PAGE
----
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Putin Loses His First Lady & RuNet Snarks

A three-person TV crew from Russia 24 standing in an empty Kremlin hallway, the black-suited reporter with her arms awkwardly crossed—that was the initial audience to Vladimir Putin’s announcement [ru] on Thursday, June 6, 2013, that he and his wife Lyudmila have split. The big reveal was preceeded in the TV news broadcast by footage from La Esmeralda ballet, which the couple had just attended together, as well as by Putin's ever-so-slightly breathless praise of the performance—“splendid execution, simply very talented”—as Lyudmila smiled shyly beside him, shifting her weight nervously.

The announcement made a predictable splash when it plunged into Russian cyberspace, though it surprised bloggers about as much as news of Berlusconi’s poolside escapades surprised Italy in the last months of his rule. Although Putin’s private life is shrouded in secrecy, rumors swirled for years that the first couple was dogged by family troubles, that Lyudmilla had been sent to live hundreds of miles away (to head a convent, no less), and that Putin had love interests on the side. Figuring prominently in the gossip was Alina Kabaeva, the gold-winning Olympic gymnast turned Duma parliamentarian, who is half Putin’s age, but when a Moscow tabloid investigated the alleged liaison in 2008, it was promptly shuttered.

“Divorce Putin-Style,” spoofing the 2006 American romantic comedy, The Break-Up. Anonymous image circulated widely on the Internet.

Kabaeva’s name is now back on eveyone’s minds. Putin's spokesman, Dmitri Peskov, offered [ru] the Kremlin's official spin, speaking to the Russian outlet LiveNews, “It’s no secret and everyone knows that [Putin] long ago devoted himself to the country—as pretentious as that sounds.”

To which Fake_MIDRF, the spoof Twitter account of the Russian Foreign Ministry, shot back:

И мы точно знаем, как страна выглядит в купальнике, и сколько у неё олимпийских медалей!

And we know exactly how this country looks in a swimsuit and how many Olympic medals she has!

Blogger and video parody artist Sergey Meza quipped:

Людмила впервые заподозрила измену, когда нашла в кармане мужа хулахуп.

Lyudmila first suspected infidelity when she discovered a gymnastics hoop in her husband’s pocket.

No information has emerged to back up these conjectures, but one thing appears certain: the Kremlin press office already faces an uphill battle bolstering Putin’s image as a leader committed to family values—an image key to his government’s strong alliance with the Russian Orthodox church. Perhaps as a harbinger of things to come, Alexey Navalny (who intends to compete in Moscow’s mayoral elections and harbors presidential ambitions) sarcastically wrote:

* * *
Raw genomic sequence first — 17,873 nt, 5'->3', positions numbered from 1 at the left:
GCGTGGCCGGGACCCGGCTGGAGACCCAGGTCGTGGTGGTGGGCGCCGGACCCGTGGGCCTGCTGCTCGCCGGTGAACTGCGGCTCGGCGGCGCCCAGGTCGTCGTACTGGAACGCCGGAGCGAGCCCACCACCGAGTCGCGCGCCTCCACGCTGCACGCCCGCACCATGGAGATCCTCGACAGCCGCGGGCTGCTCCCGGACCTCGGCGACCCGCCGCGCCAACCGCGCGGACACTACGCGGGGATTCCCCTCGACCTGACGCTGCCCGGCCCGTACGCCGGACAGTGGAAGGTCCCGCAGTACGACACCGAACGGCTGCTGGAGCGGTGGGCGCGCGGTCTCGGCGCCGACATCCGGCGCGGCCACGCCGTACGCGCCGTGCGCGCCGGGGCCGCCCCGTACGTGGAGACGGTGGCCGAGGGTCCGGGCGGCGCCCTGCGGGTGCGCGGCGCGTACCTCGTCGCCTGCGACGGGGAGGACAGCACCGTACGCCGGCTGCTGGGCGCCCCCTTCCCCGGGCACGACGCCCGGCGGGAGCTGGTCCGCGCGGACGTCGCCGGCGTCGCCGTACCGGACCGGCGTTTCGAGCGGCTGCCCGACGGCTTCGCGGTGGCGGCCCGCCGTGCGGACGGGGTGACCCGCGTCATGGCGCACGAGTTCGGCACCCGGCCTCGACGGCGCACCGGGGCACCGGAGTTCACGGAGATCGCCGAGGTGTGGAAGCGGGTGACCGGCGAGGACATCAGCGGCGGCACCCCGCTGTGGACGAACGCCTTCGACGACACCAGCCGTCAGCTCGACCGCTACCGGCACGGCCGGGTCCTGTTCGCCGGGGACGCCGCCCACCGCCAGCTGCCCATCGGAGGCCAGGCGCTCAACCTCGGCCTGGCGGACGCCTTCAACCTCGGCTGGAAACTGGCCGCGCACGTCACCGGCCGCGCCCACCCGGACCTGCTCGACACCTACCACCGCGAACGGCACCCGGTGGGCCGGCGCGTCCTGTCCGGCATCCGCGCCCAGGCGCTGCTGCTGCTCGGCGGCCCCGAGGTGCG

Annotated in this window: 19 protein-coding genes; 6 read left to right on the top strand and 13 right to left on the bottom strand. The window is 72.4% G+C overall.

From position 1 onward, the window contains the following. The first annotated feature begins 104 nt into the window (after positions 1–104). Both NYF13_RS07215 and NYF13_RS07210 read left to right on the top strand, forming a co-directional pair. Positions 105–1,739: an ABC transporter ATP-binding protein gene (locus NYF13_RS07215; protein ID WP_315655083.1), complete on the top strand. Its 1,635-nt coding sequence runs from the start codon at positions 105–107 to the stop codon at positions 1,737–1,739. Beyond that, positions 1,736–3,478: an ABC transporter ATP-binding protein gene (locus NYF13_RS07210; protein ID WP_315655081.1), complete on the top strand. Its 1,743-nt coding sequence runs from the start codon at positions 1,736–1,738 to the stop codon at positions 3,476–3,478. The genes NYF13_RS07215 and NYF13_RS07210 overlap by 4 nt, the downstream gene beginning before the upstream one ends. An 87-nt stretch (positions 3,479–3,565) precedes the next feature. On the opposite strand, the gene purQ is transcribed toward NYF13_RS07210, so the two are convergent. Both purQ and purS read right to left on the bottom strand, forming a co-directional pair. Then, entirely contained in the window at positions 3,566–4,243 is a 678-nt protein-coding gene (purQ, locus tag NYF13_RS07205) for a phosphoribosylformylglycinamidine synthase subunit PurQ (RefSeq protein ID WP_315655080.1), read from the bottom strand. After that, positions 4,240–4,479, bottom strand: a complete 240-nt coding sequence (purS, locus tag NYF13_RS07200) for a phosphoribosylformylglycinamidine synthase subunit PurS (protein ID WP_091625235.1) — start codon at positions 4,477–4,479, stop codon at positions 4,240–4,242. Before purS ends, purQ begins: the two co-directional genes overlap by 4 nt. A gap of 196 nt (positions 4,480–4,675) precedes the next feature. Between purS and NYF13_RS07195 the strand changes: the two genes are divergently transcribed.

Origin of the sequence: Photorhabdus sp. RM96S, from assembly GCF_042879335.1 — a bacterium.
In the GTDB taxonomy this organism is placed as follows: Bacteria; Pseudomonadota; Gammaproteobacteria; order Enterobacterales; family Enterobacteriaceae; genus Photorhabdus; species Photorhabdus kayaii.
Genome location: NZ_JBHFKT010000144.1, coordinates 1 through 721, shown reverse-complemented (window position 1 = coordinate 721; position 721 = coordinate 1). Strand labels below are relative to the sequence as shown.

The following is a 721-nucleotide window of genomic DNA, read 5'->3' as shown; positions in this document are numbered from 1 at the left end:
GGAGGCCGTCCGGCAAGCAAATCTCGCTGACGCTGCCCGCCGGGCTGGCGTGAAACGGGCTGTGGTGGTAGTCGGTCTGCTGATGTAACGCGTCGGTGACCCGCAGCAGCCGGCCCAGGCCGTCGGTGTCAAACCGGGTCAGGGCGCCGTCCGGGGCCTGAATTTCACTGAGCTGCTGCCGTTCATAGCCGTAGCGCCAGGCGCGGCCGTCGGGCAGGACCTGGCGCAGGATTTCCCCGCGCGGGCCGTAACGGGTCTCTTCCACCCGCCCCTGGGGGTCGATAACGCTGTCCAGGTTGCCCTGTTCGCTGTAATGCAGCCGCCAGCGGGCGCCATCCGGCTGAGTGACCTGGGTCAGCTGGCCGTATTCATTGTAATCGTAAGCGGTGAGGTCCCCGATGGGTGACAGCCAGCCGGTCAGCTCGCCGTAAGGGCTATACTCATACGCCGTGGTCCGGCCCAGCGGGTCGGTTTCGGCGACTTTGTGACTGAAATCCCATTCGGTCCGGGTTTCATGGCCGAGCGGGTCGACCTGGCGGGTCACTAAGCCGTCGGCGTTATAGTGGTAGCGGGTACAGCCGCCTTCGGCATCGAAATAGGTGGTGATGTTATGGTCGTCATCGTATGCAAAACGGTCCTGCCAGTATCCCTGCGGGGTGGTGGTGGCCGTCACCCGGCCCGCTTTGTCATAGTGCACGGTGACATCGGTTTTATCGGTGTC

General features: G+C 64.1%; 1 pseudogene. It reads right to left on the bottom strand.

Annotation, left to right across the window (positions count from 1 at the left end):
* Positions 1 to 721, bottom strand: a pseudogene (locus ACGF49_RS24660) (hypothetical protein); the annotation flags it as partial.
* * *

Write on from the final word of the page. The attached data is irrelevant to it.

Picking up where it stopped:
Главой предвыборного штаба Владимира Путина стала Алина Кабаева.

Alina Kabaeva becomes the head of Vladimir Putin’s election campaign.

For all the taunting of Vladimir Putin, it is interesting how much sympathy the soon-to-be former first lady received from netizens, given that those within Putin’s circle are so prone to coming under Internet fire. For environmental activist Yevgenia Chirikova, Lyudmila Putina’s misfortunes were symbolic of those of Russians at large:

Странно что все так удивляются на развод Путина. Разве кто-то сомневался в недостатке любви и способности к компромиссам?

It’s strange that everyone’s so surprised by Putin’s divorce. Has anyone truly doubted his lack of love and ability to compromise?

Vesti's unfortunate media mashup. Screenshot distributed widely online. 6 June 2013.

Vesti's unfortunate media mashup. Screenshot distributed widely online. 6 June 2013.

One image distributed online (see above) showed a composite of two screen shots: Mr. and Mrs. Putin at the post-ballet interview alongside a photo of uniformed FSB officers making an arrest. Fake_MIDRF wrote:

Судя по сайту Вести.Ру, Людмилу после развода арестовала ФСБ

Judging from the Vesti.ru website, following the divorce, Lyudmila was arrested by the FSB.

More than a few observers revelled in the delicious fantasy: Lyudmila signs her divorce, speaks out against her husband, or even—dream of dreams—joins the opposition. Blogger Dmitry Puchkov (famous for his “goblin” film translations), wrote on Twitter:

В келье Людмилы Путиной идут обыски. Главное, чтобы Людмила теперь не вышла за Навального.

Lyudmila Putina’s monastery cell is being searched. The key thing is for Lyudmila to not marry Navalny now.

On the same topic, Twitter user Mitya Aleshkovsky quipped, somewhat wishfully:

Людмила Путина эмигрирует из России вместе с Гарри Каспаровым

Lyudmila Putina is emigrating from Russia with Garry Kasparov.

Another prominent motif was speculation about Mrs. Putina’s claim to the President's allegedly vast private wealth. The Russian law entitles a wife to half the wealth accrued during a marriage—a fact which, coupled with Putin’s online image as the chief of “swindlers and thieves,” gave rise to its own burst of glee. KermlinRussia’s mocking post on the topic received more than 1,050 retweets:

Владимир Путин разводится. По закону его жене Людмиле перейдет в собственность половина страны.

Vladimir Putin is getting divorced. By law, the ownership of half the country will be transferred to Lyudmila.

Ridicule aside, there was almost unanimous if tacit recognition that, following the momentary pause to acknowledge the loss of the first lady, the Kremlin will soon be back to business as usual. Ilya Yashin voiced his frustration in a tweet that evoked Lyudmila’s praise for the split as a “civilized divorce”:

Вот бы он еще со страной “цивилизованно развелся”. А то пока в основном битье посуды, скандалы и рукоприкладство.

I wish he’d divorce the entire country in the same “civilized” way. But instead there is mostly dish-breaking, scandals, and battery.

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